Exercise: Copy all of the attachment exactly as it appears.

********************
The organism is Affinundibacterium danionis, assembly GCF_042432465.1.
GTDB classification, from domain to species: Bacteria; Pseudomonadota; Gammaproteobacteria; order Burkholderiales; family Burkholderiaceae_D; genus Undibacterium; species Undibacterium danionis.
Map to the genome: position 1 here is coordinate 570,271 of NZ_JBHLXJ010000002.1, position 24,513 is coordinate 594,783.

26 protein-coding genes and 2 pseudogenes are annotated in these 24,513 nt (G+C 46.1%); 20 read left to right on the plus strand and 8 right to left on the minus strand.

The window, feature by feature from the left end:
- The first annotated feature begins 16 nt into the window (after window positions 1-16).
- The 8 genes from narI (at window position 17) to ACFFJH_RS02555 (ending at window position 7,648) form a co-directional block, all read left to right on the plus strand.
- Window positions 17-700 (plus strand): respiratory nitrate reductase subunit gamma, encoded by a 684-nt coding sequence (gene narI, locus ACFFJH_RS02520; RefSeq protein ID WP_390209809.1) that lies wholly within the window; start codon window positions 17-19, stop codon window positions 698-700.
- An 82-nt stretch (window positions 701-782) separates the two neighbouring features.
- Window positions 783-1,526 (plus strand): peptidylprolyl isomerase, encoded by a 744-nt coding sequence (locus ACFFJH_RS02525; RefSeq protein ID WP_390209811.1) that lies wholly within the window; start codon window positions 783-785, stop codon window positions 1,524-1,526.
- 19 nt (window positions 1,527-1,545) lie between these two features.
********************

The organism is Affinundibacterium danionis, assembly GCF_042432465.1.
GTDB classification, from domain to species: Bacteria; Pseudomonadota; Gammaproteobacteria; order Burkholderiales; family Burkholderiaceae_D; genus Undibacterium; species Undibacterium danionis.
Map to the genome: position 1 here is coordinate 570,271 of NZ_JBHLXJ010000002.1, position 24,513 is coordinate 594,783.

26 protein-coding genes and 2 pseudogenes are annotated in these 24,513 nt (G+C 46.1%); 20 read left to right on the plus strand and 8 right to left on the minus strand.

The window, feature by feature from the left end:
- The first annotated feature begins 16 nt into the window (after window positions 1-16).
- The 8 genes from narI (at window position 17) to ACFFJH_RS02555 (ending at window position 7,648) form a co-directional block, all read left to right on the plus strand.
- Window positions 17-700 (plus strand): respiratory nitrate reductase subunit gamma, encoded by a 684-nt coding sequence (gene narI, locus ACFFJH_RS02520; RefSeq protein ID WP_390209809.1) that lies wholly within the window; start codon window positions 17-19, stop codon window positions 698-700.
- An 82-nt stretch (window positions 701-782) separates the two neighbouring features.
- Window positions 783-1,526 (plus strand): peptidylprolyl isomerase, encoded by a 744-nt coding sequence (locus ACFFJH_RS02525; RefSeq protein ID WP_390209811.1) that lies wholly within the window; start codon window positions 783-785, stop codon window positions 1,524-1,526.
- 19 nt (window positions 1,527-1,545) lie between these two features.